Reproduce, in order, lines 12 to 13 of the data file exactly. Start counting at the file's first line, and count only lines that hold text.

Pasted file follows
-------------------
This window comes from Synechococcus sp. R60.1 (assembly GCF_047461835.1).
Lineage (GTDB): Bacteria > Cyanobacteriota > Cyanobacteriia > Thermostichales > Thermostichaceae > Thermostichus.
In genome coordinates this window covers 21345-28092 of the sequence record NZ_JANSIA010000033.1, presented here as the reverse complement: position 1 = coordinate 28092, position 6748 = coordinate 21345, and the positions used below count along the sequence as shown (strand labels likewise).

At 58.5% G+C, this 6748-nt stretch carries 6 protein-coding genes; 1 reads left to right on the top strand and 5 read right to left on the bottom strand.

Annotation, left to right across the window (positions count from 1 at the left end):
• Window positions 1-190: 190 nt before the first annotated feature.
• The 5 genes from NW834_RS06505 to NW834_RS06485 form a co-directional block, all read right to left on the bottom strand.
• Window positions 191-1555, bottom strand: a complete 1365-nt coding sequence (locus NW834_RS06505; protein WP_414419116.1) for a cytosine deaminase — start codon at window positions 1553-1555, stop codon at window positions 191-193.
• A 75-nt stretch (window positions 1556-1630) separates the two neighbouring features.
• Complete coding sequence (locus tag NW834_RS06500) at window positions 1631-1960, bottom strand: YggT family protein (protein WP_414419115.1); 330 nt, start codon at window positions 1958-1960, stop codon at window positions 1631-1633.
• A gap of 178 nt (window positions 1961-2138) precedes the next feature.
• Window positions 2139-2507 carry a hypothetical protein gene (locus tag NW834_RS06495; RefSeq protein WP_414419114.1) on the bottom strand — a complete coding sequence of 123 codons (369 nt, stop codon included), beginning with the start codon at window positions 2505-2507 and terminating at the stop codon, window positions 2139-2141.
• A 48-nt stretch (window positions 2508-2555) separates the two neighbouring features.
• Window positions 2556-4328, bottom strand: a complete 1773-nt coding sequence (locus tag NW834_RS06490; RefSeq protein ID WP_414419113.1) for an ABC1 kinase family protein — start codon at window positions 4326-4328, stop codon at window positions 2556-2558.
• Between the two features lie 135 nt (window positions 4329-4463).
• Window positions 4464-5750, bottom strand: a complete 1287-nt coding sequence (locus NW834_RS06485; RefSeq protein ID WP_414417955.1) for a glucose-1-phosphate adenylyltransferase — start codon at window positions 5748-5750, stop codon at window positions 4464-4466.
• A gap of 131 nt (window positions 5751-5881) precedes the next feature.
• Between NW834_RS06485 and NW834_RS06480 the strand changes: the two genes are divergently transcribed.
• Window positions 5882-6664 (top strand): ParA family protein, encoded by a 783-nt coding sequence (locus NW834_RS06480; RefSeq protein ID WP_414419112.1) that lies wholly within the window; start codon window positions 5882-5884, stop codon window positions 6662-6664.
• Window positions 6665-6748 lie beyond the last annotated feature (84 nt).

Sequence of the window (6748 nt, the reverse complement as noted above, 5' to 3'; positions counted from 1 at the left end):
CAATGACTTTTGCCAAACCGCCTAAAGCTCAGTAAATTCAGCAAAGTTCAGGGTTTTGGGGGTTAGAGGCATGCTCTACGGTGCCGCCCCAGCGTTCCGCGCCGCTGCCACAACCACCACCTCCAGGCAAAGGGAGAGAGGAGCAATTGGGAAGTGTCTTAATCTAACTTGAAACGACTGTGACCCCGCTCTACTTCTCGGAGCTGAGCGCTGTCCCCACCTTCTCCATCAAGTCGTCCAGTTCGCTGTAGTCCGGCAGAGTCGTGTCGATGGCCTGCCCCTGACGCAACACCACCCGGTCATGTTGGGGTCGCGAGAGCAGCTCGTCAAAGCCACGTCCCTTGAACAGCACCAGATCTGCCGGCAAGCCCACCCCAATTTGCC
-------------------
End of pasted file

• Window positions 2139-2507 carry a hypothetical protein gene (locus tag NW834_RS06495; RefSeq protein WP_414419114.1) on the bottom strand — a complete coding sequence of 123 codons (369 nt, stop codon included), beginning with the start codon at window positions 2505-2507 and terminating at the stop codon, window positions 2139-2141.
• A 48-nt stretch (window positions 2508-2555) separates the two neighbouring features.